South Sudan says no hint that dead American was a journalist
By SAM MEDNICK
Aug. 29, 2017
JUBA, South Sudan (AP) — The American journalist shot dead in South Sudan over the weekend had entered the country illegally with rebels, the army said Tuesday.
There was no indication that Christopher Allen, 26, was a journalist, said army spokesman Lul Ruai Koang, who warned that journalists will not be protected if they come with rebels into this East African country's civil war.
"Anybody who comes attacking us with hostile forces will meet his fate," said Koang.
Allen, a freelance journalist, was killed Saturday in fighting between government and rebel forces near the Ugandan border. His body was handed over by South Sudan's army to the U.S. Embassy on Tuesday.
Allen was shot in the head with a "large bullet," the army's chief medical officer, Dr. Peter Ajak Bullen, said, but he couldn't confirm that the American was killed at close range.
It is not clear who shot Allen. "Bullets don't know color or race," the army spokesman told journalists.
South Sudan's rebels have given a different account of Allen's death. Government troops "targeted" Allen when they saw him taking photos during the fighting, opposition spokesman William Gatjiath Deng said. The opposition said Allen was wearing a large vest with the word "Press."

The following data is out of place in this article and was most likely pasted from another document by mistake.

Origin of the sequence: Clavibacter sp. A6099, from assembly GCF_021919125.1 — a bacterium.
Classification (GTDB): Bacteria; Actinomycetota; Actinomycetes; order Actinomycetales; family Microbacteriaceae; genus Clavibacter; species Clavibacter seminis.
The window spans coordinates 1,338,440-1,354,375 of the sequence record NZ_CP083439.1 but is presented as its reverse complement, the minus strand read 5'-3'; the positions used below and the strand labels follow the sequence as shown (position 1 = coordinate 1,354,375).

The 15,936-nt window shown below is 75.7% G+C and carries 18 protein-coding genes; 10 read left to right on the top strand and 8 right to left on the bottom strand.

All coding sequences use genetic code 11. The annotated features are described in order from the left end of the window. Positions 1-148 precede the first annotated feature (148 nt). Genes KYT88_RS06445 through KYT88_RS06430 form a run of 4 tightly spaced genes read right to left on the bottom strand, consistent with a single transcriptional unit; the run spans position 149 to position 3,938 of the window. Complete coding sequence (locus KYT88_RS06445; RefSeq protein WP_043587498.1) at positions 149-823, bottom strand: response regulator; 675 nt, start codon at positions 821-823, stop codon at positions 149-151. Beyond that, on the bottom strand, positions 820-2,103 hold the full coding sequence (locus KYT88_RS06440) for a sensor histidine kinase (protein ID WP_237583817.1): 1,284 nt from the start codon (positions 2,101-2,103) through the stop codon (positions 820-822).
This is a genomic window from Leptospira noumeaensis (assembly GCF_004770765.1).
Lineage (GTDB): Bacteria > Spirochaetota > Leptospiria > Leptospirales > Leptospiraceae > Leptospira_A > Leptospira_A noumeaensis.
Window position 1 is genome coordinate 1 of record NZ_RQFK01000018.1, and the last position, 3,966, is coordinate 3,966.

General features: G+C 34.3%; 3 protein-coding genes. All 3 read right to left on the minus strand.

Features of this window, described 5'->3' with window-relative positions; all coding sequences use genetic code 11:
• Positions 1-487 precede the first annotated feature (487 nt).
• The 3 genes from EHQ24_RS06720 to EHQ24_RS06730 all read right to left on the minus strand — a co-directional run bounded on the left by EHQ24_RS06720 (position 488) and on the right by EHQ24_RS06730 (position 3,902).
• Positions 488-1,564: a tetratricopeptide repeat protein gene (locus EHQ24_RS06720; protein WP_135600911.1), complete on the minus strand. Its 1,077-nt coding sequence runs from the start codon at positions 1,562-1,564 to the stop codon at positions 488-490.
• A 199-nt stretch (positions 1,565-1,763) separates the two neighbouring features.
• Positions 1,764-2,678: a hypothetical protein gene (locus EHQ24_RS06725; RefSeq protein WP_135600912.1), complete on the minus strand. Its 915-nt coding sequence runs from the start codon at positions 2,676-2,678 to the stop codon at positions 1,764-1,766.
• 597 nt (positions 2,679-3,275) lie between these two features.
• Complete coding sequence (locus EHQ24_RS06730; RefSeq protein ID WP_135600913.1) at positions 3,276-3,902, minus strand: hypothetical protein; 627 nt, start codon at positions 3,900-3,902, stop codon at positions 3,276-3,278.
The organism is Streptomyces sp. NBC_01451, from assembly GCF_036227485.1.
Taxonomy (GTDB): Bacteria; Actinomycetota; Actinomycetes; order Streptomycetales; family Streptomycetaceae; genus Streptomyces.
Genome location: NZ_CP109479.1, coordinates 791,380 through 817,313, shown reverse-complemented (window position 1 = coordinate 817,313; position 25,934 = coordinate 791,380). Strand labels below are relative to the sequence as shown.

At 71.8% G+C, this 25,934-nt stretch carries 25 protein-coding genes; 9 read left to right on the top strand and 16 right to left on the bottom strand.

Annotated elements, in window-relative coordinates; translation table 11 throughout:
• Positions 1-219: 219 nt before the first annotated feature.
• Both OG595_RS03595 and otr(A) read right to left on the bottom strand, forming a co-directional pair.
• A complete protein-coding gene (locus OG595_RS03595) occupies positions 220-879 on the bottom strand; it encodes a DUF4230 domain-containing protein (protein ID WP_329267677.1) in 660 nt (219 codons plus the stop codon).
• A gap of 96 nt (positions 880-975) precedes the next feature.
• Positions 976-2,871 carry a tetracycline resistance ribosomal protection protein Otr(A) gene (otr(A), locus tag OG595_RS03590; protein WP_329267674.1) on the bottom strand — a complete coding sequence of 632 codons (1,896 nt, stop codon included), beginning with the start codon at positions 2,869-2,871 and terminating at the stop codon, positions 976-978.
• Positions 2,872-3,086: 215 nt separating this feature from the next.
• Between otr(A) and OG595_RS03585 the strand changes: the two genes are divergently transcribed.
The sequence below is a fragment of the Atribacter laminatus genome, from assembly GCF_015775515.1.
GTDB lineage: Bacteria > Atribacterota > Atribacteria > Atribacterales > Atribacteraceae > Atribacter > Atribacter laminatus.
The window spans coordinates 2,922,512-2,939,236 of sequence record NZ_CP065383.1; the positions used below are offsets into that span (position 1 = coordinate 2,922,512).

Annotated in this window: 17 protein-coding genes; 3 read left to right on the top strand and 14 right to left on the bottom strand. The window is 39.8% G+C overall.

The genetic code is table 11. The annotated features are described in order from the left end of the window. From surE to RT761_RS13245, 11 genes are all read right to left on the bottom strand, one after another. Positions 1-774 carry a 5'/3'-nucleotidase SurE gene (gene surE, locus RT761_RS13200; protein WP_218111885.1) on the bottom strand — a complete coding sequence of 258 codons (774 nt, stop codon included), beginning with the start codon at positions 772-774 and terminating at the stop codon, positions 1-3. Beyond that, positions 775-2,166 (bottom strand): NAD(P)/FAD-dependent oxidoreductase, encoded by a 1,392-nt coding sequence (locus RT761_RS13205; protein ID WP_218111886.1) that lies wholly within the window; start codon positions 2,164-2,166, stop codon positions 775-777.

The opposition's deputy spokesman, Col. Lam Paul Gabriel, has said Allen and two other journalists were embedded with the rebels on a two-week mission after coming from Uganda's capital, Kampala.
Allen is the 10th journalist and the first international journalist to be killed in South Sudan since 2012, according to the United Nations. South Sudan is one of the harshest places in the world for journalists, according to press freedom groups. In the past few months, 15 South Sudanese journalists have been detained, beaten or denied access to information, according to the Union of Journalists in South Sudan, and more than 20 foreign journalists have been denied entry or kicked out.
South Sudan's civil war is well into its fourth year, with tens of thousands of people killed. The fighting, often along ethnic lines, defies peace deals and unilateral cease-fires.
This version corrects the age of the journalist to 26.